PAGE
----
While world leaders converged on Davos, Switzerland, this past week to discuss “Globalization 4.0” at the World Economic Forum, President Trump and British Prime Minister Theresa May stayed home to deal with globalization-related crises: a government shutdown over Trump’s demand for a border wall and Parliament’s rejection of May’s Brexit deal. Meanwhile, U.S.-China trade tensions continued to roil financial markets, and trade conflicts contributed to another downgrade of global growth forecasts. The political crossfire over globalization has propagated a raft of myths. Here are five of the most prevalent.
Populist nationalism has begun to reverse globalization.
After 2016’s electoral surprises (Brexit and Trump), many predicted globalization’s imminent demise. A headline in the Guardian proclaimed, “Globalisation as we know it is over — and Brexit is the biggest sign yet,” and one in the Boston Globe read, “Trump won. Globalization lost. Now what?” In 2017, former HSBC chief economist Stephen King published a book titled “Grave New World: The End of Globalization, the Return of History.”
The actual interactions that take place among countries, however, tell a different story. The new DHL Global Connectedness Index, coming next month, shows that globalization — measured based on flows of trade, capital, information and people — rose to a record high in 2017. For the first time since 2007, all four types of flows crossing national borders increased significantly. Trade in goods grew at its fastest pace since 2011, and international tourism the fastest since 2010. Free calls over the Internet continued to power strong growth in international communications.
In 2018, major public policy threats to globalization did turn from rhetoric to reality. There were tit-for-tat tariff increases, new restrictions on foreign corporate takeovers and crackdowns on immigration. But there was no general collapse of globalization. Trade continued growing last year, though at a slower pace, while foreign direct investment declined.
We live in a world of borderless markets.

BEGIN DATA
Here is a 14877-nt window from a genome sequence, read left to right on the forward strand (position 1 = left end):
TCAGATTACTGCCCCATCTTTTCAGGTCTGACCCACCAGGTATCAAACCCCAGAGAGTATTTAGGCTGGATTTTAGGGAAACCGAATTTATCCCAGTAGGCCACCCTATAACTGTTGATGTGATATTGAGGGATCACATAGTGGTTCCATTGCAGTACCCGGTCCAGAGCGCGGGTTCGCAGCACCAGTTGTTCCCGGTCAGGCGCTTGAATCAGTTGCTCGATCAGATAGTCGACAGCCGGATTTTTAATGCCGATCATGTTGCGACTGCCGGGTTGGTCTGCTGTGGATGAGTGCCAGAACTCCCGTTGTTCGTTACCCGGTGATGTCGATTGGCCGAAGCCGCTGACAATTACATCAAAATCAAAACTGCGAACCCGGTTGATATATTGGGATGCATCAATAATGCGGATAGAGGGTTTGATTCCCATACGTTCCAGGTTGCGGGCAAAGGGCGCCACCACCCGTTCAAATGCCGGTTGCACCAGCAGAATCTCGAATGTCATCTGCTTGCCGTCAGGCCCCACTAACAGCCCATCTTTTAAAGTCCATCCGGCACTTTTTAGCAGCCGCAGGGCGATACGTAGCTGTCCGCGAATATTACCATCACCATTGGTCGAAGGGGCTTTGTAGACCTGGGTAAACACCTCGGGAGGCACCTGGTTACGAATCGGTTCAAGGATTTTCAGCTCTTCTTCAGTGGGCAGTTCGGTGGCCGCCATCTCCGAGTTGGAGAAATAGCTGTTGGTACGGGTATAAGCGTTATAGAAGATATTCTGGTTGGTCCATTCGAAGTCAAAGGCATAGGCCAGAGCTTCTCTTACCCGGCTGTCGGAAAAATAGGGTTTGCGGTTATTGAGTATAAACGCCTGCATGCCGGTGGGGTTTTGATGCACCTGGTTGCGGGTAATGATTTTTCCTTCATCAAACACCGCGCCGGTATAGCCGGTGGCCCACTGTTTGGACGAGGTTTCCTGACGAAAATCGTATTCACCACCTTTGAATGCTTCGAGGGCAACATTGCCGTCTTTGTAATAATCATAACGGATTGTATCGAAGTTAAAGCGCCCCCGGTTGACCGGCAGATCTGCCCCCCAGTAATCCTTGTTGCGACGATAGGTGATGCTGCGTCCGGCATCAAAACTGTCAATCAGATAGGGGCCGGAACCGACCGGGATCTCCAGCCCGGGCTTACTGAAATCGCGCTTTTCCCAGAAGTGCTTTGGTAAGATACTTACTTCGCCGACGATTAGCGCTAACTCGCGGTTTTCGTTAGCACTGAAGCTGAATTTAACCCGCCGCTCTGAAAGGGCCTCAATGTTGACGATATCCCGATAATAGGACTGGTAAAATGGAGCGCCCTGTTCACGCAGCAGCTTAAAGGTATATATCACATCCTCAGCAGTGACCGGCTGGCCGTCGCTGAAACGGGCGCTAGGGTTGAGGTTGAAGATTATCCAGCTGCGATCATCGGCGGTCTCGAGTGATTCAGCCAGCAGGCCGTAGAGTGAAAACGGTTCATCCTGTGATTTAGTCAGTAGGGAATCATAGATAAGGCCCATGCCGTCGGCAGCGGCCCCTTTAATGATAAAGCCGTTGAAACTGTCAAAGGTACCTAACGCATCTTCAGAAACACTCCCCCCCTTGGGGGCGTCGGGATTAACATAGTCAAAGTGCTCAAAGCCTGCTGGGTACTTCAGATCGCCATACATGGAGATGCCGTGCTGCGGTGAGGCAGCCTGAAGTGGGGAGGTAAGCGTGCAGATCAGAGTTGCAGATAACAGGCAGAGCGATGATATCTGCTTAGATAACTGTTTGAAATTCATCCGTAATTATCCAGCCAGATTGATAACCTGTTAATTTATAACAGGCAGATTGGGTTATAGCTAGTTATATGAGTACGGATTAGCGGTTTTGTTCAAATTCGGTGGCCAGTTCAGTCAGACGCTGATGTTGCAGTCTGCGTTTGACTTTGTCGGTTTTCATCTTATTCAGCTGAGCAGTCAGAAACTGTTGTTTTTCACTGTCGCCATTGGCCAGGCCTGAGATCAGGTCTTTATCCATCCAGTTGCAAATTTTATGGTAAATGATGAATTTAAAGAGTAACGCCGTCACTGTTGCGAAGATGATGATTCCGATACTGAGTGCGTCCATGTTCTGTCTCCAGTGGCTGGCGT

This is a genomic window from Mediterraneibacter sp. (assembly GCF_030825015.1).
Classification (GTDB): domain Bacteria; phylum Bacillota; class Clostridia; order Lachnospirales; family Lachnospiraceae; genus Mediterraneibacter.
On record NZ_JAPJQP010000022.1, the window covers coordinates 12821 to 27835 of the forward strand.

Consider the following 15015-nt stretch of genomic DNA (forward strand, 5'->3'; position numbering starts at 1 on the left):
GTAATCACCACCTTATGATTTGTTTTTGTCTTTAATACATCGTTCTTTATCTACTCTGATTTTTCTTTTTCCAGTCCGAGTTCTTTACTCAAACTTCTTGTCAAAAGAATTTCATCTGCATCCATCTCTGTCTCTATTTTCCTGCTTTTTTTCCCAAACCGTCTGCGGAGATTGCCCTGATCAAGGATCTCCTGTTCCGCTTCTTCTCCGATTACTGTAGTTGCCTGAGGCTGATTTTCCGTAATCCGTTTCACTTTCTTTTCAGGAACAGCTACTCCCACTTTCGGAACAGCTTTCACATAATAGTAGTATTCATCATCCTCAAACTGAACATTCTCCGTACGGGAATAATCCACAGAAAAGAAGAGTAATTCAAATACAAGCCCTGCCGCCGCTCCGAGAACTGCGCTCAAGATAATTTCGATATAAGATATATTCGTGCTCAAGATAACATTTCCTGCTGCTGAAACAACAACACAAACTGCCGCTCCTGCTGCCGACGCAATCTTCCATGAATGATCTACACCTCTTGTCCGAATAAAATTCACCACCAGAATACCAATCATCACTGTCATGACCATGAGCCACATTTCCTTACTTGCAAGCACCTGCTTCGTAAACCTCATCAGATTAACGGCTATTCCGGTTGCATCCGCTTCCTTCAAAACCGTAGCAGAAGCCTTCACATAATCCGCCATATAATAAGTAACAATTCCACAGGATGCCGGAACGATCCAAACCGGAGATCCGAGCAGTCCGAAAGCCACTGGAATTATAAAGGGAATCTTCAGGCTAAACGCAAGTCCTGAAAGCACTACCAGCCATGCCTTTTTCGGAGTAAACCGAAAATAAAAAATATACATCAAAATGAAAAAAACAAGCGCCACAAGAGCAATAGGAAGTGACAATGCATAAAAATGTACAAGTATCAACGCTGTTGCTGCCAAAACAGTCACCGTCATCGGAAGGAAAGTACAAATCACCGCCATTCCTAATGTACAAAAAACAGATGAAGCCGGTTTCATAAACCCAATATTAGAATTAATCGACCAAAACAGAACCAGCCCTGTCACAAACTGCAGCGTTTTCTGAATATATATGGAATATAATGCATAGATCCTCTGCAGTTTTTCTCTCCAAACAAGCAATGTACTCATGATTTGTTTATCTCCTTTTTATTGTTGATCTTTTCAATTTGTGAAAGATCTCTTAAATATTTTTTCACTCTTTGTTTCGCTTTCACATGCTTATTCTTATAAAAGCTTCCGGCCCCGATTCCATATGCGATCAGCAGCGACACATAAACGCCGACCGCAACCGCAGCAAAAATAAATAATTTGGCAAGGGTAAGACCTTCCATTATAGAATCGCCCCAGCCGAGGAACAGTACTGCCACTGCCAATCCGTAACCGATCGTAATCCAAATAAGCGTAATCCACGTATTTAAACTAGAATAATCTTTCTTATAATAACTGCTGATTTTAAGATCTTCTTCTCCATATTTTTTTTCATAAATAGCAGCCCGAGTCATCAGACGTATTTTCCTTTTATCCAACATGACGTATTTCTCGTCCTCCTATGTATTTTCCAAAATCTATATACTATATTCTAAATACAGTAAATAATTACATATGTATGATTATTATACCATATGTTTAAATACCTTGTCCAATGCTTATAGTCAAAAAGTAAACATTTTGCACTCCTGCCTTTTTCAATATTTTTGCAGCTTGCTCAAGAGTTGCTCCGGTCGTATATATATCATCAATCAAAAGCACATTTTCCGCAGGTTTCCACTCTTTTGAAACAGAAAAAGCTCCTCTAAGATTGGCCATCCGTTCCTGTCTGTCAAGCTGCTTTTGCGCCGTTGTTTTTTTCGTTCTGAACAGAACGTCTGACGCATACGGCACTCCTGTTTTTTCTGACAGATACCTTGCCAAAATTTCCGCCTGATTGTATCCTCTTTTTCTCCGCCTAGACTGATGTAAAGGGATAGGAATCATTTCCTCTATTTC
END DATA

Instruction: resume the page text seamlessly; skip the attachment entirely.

This idea has been around for a long time, especially in business circles. Strategy consultant Kenichi Ohmae’s 1990 book was titled “The Borderless World.” In 1997, economics journalist Frances Cairncross published “The Death of Distance.” Then, the most popular book about globalization ever, New York Times columnist Thomas Friedman’s 2005 volume, “The World Is Flat,” proclaimed a “level playing field” for global competition and collaboration.
NYU Stern and IESE Business School professor Pankaj Ghemawat has been debunking this myth for more than a decade: The vast majority of activities that could happen either within or across national borders are still domestic rather than international. For example, only about 20 percent of economic output is exported, 17 to 19 percent of tourism is international, 9 percent of global output comes from the foreign operations of multinational firms, roughly 7 percent of phone call minutes are international (including calls over the Internet), and 3 percent of people live outside the countries where they were born. Furthermore, trade, capital, information and people flows are all still dampened significantly by distance.
This myth has especially pernicious effects on policy debates. Just about everyone overestimates international flows, and people who overestimate them by a wider margin worry more about globalization exacerbating inequality, climate change and other problems. Surveys have shown that simply telling people the actual levels of immigration into their countries reduces the proportion who think there are too many immigrants or that immigration is a problem. Moreover, the fact that distance still matters is the main reason Brexit is such a challenge. Geography alone means that Europe will remain Britain’s most important market.
The U.S. is one of the world's most globalized countries.